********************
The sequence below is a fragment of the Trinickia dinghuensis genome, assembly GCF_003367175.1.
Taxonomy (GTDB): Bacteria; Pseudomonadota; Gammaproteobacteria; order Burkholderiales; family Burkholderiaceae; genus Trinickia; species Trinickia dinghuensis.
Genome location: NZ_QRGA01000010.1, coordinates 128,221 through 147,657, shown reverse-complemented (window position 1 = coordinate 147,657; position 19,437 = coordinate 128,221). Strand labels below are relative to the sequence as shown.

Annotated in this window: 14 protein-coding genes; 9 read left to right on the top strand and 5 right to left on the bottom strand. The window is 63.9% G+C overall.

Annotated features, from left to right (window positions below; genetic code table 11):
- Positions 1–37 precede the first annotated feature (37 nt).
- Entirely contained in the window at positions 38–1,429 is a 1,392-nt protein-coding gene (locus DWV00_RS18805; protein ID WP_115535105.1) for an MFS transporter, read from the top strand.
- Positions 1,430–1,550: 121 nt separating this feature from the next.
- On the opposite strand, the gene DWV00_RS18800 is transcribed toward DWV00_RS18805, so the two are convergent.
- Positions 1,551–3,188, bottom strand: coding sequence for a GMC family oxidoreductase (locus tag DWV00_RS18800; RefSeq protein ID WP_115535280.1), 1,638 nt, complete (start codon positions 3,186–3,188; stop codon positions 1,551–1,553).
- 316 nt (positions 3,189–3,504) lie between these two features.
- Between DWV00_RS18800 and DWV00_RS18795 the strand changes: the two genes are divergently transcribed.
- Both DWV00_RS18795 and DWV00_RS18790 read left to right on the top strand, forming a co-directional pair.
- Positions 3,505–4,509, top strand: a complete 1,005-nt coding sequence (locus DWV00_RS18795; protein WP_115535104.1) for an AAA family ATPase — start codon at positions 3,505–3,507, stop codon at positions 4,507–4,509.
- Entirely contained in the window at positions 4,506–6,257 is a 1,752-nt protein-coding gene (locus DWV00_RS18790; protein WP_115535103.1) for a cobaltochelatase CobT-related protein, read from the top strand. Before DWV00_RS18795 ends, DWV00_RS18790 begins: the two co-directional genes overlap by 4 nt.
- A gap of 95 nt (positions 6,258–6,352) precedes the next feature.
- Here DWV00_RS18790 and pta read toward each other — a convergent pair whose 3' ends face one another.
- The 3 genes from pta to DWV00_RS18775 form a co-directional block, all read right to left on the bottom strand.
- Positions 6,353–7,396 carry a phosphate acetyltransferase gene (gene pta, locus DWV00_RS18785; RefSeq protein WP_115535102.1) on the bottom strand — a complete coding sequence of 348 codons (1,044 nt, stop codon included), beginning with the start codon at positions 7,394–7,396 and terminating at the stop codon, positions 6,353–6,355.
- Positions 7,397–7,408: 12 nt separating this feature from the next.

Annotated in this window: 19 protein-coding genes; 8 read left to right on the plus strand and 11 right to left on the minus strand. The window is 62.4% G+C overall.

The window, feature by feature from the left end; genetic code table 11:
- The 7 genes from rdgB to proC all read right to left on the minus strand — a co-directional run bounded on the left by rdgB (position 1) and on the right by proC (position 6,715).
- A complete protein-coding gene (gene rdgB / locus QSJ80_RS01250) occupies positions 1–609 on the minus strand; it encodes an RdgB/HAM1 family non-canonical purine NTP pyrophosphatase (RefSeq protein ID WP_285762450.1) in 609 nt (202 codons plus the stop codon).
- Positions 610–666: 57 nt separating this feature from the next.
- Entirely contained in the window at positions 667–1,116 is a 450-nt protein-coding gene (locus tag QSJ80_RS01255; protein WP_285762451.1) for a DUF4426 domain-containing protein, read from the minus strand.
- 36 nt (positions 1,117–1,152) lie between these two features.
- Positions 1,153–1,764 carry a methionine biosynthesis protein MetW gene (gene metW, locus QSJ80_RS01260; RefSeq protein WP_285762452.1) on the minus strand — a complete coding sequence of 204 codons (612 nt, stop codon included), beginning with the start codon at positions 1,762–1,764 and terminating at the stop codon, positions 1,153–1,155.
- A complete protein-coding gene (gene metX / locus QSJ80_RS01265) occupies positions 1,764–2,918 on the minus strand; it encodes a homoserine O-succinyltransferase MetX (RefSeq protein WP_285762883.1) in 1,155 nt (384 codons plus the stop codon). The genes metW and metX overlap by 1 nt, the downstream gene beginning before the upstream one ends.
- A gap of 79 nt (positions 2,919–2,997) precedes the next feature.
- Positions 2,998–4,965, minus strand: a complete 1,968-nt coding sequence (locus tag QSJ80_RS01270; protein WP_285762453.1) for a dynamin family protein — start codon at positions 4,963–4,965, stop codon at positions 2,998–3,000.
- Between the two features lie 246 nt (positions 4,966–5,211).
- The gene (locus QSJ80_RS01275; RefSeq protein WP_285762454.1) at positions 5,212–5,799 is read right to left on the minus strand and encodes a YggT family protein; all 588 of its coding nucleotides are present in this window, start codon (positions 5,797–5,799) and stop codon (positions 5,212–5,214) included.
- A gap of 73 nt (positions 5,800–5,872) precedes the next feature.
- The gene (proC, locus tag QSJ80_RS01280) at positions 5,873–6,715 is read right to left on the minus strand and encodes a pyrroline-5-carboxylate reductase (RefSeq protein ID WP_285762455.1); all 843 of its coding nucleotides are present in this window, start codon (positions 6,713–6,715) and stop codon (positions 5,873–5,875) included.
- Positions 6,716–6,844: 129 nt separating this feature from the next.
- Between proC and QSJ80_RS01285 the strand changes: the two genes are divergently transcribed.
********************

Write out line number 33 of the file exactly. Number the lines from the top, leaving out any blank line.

- The gene (locus QSJ80_RS01275; RefSeq protein WP_285762454.1) at positions 5,212–5,799 is read right to left on the minus strand and encodes a YggT family protein; all 588 of its coding nucleotides are present in this window, start codon (positions 5,797–5,799) and stop codon (positions 5,212–5,214) included.